“I think they’ve seen a lot more than I have and they know the differences and what they like or don’t like about it,” he said about the medical opinions. “Long term, I think this is what’s best but for sure it was tough to sit out that game against Toronto on Saturday night.”

Caufield initially felt the injury in an awkward fall during Montreal’s 4-2 loss at Dallas on Dec. 23. He said his right shoulder popped, and he replaced it himself.

Caufield felt it again in the Habs’ 4-3 loss at Nashville on Jan. 12. The club announced on Jan. 21 that Caufield would miss the rest of the season.

Caufield is nearing the end of his three-year, entry-level contract and will be a restricted free agent this summer.

All-Star Matty Beniers to miss next 2 games for Kraken

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SEATTLE — Seattle Kraken rookie All-Star Matty Beniers will miss the team’s final two games before the All-Star break after taking a big hit from Vancouver’s Tyler Myers earlier this week.

Seattle coach Dave Hakstol said after morning skate Friday that Beniers would not play Friday night against Calgary or Saturday against Columbus. Hakstol did not speculate on Beniers’ availability for next weekend’s All-Star Game in Florida.

The team has not specified what kind of injury Beniers sustained from the hit. He was barreled over by Myers away from the play early in the second period in Wednesday’s 6-1 victory over Vancouver. Myers was penalized for interference on the play. Beniers returned briefly for one shift later in the period but did not play in the third period.

Beniers is Seattle’s lone All-Star selection this season. He leads all rookies in goals (17) and points (36), and is fifth in total ice time for rookies.

Seattle also placed defenseman Justin Schultz on injured reserve and recalled forward Max McCormick from Coachella Valley of the AHL. Hakstol said Schultz is improving but there’s no timeline on his return.

Kuzmenko signs 2-year extension with Canucks

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VANCOUVER, British Columbia — Forward Andrei Kuzmenko signed a two-year contract extension with the Vancouver Canucks on Thursday.

The deal has an average annual value of $5.5 million.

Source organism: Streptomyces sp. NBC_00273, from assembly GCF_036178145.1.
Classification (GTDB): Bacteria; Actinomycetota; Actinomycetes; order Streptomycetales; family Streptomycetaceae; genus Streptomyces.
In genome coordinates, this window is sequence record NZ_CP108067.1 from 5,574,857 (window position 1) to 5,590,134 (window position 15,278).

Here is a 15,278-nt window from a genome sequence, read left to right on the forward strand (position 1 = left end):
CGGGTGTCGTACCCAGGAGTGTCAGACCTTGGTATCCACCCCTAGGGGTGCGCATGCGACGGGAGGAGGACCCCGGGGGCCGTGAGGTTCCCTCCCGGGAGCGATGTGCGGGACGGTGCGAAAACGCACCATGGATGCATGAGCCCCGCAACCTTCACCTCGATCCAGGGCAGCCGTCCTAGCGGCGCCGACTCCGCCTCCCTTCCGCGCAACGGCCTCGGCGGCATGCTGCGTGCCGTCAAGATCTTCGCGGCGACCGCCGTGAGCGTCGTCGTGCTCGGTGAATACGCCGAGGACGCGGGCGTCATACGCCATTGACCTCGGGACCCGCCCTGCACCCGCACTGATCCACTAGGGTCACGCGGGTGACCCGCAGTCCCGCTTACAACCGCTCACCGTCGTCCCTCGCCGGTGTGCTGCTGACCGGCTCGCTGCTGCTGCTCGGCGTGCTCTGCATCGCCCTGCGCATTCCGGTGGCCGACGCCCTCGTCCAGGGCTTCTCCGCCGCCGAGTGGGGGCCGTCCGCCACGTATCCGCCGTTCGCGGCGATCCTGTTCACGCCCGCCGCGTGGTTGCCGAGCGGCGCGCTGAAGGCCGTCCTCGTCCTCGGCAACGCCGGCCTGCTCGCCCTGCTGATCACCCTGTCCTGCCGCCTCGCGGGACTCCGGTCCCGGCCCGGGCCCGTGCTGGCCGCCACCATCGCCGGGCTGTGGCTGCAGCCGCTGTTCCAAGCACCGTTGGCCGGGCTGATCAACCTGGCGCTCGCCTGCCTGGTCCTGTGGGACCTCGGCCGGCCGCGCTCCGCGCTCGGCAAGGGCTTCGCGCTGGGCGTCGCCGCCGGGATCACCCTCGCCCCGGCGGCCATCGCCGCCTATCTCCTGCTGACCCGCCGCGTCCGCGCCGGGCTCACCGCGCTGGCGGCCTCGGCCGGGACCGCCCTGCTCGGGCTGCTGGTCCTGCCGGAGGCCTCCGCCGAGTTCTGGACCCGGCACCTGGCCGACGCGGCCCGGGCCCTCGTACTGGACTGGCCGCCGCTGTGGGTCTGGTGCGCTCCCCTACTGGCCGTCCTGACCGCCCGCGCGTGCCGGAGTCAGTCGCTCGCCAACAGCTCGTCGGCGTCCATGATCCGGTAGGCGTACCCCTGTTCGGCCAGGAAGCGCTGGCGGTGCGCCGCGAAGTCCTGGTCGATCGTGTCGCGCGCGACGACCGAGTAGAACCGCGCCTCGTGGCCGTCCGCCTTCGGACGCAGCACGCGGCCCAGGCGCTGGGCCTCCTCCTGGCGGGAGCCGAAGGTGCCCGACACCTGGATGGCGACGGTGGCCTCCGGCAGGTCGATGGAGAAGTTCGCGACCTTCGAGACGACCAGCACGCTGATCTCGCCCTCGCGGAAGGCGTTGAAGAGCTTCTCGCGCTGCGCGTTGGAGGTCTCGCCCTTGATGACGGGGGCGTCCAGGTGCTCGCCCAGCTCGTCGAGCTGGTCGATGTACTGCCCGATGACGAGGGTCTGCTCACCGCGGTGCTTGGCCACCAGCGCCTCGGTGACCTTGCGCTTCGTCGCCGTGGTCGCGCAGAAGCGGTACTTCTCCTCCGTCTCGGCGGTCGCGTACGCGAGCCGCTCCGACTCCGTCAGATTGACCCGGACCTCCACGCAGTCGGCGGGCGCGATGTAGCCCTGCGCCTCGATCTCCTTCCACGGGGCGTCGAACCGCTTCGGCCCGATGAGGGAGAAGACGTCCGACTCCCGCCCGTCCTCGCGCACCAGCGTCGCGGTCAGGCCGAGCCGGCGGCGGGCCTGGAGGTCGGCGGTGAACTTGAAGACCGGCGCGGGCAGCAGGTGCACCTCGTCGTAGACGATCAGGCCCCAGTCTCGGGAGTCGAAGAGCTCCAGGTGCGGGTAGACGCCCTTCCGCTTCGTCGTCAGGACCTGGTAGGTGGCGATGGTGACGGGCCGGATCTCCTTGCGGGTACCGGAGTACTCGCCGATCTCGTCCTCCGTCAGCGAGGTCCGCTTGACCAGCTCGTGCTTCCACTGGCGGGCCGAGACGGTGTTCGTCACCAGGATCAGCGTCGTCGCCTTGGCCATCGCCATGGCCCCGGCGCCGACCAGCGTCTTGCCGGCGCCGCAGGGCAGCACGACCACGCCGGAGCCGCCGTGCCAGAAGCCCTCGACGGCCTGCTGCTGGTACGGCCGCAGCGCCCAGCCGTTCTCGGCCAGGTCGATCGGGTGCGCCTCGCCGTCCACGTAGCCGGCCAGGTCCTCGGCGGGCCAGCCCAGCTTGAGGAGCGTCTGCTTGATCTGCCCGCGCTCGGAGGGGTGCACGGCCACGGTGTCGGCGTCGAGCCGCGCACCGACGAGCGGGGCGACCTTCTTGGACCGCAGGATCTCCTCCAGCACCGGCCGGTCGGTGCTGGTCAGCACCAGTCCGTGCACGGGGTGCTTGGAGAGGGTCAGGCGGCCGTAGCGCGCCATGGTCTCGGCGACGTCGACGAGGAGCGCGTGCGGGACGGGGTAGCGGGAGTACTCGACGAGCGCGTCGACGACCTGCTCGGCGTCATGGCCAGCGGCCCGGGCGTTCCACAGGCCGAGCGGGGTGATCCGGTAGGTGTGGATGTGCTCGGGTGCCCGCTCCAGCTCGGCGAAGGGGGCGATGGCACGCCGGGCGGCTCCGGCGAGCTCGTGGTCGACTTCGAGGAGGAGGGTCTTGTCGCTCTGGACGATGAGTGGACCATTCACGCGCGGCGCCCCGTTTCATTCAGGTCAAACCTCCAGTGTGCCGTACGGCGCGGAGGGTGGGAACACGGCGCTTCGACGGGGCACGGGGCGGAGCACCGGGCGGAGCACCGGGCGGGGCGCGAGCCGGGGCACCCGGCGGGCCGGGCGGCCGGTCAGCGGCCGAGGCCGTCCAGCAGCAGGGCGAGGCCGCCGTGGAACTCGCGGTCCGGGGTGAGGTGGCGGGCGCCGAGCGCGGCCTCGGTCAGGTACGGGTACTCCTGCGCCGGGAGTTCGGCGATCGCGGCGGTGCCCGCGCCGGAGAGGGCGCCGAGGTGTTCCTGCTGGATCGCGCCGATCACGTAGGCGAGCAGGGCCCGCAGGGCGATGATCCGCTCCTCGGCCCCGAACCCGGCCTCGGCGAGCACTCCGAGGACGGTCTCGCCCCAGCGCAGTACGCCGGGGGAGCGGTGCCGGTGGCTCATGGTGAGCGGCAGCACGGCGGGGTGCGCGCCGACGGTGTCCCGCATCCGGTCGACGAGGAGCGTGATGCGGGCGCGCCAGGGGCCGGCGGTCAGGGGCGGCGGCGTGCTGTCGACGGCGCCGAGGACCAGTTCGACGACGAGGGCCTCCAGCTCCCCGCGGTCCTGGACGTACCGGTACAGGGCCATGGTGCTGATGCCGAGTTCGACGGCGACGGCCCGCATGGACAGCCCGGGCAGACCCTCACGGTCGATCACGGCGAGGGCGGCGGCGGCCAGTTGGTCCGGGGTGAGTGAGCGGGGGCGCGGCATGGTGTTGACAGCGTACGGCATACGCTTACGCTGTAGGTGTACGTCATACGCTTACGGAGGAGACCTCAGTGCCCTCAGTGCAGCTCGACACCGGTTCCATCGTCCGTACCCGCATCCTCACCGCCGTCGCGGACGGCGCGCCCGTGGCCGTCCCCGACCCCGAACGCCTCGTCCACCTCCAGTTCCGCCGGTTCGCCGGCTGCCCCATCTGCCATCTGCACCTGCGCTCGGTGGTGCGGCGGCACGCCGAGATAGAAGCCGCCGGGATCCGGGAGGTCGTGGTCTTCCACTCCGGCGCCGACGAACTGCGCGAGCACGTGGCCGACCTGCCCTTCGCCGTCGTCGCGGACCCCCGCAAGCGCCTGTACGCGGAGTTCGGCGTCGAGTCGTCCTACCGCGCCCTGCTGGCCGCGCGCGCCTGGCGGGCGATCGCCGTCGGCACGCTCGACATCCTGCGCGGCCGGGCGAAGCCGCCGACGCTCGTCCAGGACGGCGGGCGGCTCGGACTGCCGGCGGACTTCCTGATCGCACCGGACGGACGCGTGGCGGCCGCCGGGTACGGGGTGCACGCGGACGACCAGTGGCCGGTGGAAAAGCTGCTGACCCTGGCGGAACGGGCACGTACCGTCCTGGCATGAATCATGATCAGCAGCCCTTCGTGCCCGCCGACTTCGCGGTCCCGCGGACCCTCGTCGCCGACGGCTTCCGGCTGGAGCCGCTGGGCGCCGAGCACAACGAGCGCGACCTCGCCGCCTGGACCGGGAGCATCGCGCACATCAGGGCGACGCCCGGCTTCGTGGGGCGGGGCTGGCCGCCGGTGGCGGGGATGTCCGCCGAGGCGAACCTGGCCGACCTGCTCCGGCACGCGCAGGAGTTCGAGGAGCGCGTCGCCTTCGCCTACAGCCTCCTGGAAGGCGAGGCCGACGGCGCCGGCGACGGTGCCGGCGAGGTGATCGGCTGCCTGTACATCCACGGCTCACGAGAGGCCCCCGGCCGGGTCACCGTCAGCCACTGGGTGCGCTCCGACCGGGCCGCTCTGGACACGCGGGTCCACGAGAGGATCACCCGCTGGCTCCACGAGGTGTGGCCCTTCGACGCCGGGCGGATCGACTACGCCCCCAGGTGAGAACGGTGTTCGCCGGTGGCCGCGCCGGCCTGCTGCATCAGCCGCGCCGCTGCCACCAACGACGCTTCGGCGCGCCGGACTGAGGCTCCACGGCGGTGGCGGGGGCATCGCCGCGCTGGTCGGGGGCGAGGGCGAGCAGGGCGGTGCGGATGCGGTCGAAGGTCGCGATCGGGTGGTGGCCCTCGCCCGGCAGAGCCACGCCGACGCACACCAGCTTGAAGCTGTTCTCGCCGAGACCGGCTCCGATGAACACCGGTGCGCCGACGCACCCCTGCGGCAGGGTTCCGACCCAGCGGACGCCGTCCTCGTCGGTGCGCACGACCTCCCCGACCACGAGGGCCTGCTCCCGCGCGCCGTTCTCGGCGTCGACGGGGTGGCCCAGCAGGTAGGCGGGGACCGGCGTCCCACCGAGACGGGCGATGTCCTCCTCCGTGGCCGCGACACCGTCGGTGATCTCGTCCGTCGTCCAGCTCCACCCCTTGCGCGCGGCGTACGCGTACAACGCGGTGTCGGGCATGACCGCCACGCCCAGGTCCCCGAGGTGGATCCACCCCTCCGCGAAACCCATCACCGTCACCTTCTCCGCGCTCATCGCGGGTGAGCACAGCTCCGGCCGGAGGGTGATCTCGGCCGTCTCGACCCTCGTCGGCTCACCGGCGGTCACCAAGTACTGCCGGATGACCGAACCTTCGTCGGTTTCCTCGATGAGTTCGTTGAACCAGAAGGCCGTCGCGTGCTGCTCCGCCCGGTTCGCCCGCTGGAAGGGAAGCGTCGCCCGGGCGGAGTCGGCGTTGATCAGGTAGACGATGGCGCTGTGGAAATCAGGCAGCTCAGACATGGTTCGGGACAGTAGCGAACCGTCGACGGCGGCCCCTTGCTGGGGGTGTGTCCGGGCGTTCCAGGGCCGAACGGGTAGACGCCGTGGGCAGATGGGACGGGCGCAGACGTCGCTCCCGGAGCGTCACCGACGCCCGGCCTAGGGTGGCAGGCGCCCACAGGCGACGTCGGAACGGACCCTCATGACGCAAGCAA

The 26-year-old Kuzmenko has played in 47 games for the Canucks this season with 21 goals and 22 assists, four penalty minutes and a plus-4 defensive ranking.

Kuzmenko ranks second on the team in goals and power-play goals (nine) this season.

His 43 points are also tied for third on the team in overall scoring, while his 32 even-strength points (12 goals, 20 assists) are second on the Canucks.

Kuzmenko leads all Vancouver skaters in shooting rate (24.7%) and ranks third in the NHL in that category (minimum of 20 games).

He leads all first-year NHLers in almost every offensive category, including goals, assists, points, points per game (0.91), power-play goals, and power-play points.

He has also had 14 multi-point games so far this season (second most on the Canucks), highlighted by his first-career NHL hat trick and season-high four-point game against Anaheim on Nov. 3.

A native of Yakutsk, Russia, Kuzmenko spent his first eight professional seasons in the Kontinental Hockey League (KHL) with CSKA Moscow and SKA St. Petersburg, getting 200 points (85-115-200) in 315 regular-season games. He set career highs in goals (20), assists (33), and points (53) last season, ranking second in the league in scoring.

Kuzmenko has also represented his country on the international stage on multiple occasions, totaling 16 points (10-6-16) and six penalty minutes in 37 games played. He was originally signed by Vancouver to a one-year, entry-level contract on July 13, 2022.